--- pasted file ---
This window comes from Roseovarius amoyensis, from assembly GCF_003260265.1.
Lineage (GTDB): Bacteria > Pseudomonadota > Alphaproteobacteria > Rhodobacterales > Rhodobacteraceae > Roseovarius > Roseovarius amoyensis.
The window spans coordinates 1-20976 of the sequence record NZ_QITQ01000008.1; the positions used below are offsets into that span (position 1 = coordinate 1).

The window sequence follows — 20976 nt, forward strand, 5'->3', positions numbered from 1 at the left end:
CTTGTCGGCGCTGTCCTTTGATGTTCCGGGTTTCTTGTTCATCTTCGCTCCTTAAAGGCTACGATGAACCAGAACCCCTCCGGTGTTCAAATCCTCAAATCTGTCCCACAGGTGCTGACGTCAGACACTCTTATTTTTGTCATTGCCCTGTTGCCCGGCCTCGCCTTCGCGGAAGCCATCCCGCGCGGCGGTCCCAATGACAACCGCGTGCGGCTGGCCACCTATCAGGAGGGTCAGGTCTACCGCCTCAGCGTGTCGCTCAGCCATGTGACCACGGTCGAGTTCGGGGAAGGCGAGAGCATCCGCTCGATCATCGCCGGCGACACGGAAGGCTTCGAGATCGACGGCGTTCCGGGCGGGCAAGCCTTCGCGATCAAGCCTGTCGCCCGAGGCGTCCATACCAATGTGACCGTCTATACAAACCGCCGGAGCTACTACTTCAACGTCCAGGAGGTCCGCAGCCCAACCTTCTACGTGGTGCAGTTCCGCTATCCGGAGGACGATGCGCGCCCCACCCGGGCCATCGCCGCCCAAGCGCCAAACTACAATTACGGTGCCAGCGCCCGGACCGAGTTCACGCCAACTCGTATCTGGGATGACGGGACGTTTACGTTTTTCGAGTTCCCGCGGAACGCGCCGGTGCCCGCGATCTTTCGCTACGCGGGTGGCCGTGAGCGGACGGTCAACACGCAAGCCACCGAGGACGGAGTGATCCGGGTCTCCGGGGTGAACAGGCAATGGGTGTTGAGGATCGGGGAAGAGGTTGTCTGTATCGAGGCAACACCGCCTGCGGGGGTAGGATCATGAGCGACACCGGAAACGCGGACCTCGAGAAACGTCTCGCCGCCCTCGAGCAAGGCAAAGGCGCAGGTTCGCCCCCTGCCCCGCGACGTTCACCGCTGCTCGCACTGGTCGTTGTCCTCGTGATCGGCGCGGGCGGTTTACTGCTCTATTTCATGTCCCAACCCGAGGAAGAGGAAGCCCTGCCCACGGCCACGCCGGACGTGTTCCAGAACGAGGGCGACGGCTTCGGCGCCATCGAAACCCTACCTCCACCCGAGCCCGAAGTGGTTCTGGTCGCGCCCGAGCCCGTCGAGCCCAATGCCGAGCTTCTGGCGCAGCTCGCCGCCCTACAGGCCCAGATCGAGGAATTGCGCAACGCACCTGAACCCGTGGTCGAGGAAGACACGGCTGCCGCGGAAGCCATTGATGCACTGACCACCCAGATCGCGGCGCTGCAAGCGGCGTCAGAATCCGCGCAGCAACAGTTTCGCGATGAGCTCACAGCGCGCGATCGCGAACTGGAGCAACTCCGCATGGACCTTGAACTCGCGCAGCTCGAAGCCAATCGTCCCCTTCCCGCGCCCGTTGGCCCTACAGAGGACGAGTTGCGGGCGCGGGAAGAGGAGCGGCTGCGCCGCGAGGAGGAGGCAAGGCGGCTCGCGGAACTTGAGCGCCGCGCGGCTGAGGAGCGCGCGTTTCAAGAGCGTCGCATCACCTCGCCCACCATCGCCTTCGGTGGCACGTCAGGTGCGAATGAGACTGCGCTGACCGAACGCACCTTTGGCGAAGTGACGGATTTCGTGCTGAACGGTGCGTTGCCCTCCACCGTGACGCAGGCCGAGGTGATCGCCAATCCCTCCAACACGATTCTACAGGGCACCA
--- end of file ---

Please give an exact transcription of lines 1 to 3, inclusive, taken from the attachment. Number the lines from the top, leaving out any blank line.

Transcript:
This window comes from Roseovarius amoyensis, from assembly GCF_003260265.1.
Lineage (GTDB): Bacteria > Pseudomonadota > Alphaproteobacteria > Rhodobacterales > Rhodobacteraceae > Roseovarius > Roseovarius amoyensis.
The window spans coordinates 1-20976 of the sequence record NZ_QITQ01000008.1; the positions used below are offsets into that span (position 1 = coordinate 1).